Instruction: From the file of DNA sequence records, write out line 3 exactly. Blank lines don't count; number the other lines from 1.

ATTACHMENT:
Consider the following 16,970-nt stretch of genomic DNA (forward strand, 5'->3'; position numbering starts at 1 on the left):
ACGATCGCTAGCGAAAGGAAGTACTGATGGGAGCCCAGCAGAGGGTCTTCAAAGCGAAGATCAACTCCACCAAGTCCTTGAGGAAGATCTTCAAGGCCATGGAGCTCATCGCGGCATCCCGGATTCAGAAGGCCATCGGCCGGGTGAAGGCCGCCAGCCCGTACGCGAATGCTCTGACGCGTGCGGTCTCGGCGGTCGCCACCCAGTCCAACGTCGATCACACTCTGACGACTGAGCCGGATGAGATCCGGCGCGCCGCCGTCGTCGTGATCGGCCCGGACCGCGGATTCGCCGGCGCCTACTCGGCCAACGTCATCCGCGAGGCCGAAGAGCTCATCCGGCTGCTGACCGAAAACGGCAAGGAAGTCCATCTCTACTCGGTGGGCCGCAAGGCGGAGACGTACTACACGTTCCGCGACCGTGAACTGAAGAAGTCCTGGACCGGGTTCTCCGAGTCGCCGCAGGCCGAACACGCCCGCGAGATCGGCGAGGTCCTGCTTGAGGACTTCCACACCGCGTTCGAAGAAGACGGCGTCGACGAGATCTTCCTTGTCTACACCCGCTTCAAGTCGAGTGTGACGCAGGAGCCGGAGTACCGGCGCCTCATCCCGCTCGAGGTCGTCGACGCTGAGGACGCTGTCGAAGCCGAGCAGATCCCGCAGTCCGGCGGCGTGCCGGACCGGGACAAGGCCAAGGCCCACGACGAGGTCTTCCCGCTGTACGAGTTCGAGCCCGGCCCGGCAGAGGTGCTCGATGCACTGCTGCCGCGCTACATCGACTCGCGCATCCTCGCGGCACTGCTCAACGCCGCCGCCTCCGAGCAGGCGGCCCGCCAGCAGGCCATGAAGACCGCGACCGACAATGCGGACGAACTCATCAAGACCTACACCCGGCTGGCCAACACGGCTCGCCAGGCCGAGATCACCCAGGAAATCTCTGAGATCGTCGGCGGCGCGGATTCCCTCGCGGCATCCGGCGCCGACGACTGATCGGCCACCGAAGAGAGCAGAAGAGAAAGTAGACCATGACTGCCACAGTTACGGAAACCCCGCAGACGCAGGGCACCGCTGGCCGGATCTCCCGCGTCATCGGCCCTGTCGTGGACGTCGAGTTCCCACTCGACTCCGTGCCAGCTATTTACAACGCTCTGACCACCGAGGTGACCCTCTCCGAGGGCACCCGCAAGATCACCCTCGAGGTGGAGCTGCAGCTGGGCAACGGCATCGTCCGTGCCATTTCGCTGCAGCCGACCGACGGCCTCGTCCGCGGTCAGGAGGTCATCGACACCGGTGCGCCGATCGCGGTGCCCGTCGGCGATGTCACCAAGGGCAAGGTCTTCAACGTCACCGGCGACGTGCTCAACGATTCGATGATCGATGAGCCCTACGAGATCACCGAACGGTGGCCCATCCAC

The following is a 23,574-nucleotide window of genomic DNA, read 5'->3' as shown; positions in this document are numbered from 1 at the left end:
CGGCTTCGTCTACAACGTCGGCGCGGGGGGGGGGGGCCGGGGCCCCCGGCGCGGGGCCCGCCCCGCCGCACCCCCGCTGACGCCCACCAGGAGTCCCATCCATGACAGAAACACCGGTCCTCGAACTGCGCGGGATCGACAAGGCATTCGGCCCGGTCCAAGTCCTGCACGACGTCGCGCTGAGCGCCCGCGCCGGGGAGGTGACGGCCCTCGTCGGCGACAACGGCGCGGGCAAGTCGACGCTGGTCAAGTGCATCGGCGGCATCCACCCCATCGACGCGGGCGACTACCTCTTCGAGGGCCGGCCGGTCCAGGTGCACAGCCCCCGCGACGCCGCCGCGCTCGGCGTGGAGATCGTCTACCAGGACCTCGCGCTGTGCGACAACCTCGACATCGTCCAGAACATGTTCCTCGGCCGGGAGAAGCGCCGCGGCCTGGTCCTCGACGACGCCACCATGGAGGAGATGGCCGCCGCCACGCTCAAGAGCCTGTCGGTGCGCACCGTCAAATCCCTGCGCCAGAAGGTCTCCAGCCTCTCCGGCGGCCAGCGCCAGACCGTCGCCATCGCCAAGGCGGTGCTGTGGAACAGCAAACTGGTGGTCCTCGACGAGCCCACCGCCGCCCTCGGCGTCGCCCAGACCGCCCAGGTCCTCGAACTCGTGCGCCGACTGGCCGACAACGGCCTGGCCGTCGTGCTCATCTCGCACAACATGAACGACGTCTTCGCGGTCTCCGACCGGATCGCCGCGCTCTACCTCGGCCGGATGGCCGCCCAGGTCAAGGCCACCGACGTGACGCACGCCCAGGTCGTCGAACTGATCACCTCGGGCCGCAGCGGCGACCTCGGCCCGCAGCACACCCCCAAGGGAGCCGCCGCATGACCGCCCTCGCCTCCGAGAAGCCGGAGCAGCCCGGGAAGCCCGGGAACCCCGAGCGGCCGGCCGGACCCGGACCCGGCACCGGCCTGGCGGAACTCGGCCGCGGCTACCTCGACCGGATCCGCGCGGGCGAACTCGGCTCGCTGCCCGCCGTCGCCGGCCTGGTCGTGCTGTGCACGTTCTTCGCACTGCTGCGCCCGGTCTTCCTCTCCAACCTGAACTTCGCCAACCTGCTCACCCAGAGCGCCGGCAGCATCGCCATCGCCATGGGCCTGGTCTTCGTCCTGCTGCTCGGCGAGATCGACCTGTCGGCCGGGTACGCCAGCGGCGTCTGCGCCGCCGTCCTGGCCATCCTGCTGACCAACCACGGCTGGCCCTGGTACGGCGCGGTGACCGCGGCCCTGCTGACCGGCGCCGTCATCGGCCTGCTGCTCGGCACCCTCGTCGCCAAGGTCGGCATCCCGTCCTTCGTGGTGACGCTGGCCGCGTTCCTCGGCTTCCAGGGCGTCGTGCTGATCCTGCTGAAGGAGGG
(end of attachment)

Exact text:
The following is a 23,574-nucleotide window of genomic DNA, read 5'->3' as shown; positions in this document are numbered from 1 at the left end: